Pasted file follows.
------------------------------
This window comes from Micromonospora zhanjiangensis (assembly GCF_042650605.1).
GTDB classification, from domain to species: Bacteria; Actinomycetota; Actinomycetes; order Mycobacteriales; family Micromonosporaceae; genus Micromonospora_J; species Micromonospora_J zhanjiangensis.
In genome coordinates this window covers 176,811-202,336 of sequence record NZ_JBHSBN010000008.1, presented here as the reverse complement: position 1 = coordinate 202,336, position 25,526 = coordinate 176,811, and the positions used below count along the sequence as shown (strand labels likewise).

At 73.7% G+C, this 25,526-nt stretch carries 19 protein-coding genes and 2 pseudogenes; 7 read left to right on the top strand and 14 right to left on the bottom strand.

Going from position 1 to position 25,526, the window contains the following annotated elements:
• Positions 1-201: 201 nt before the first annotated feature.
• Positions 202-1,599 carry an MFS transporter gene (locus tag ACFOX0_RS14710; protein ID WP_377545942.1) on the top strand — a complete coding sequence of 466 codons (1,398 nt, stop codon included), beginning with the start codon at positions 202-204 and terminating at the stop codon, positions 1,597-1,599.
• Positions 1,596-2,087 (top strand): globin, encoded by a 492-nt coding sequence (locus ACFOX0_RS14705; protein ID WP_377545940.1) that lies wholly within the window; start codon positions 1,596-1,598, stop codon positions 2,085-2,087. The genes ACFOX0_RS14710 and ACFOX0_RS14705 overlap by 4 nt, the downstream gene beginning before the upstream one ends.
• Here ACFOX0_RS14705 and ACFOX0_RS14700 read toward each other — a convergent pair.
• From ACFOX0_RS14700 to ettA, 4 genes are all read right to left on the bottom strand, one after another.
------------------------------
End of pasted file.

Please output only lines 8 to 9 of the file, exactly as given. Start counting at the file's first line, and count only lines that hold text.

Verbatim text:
• Positions 1,596-2,087 (top strand): globin, encoded by a 492-nt coding sequence (locus ACFOX0_RS14705; protein ID WP_377545940.1) that lies wholly within the window; start codon positions 1,596-1,598, stop codon positions 2,085-2,087. The genes ACFOX0_RS14710 and ACFOX0_RS14705 overlap by 4 nt, the downstream gene beginning before the upstream one ends.
• Here ACFOX0_RS14705 and ACFOX0_RS14700 read toward each other — a convergent pair.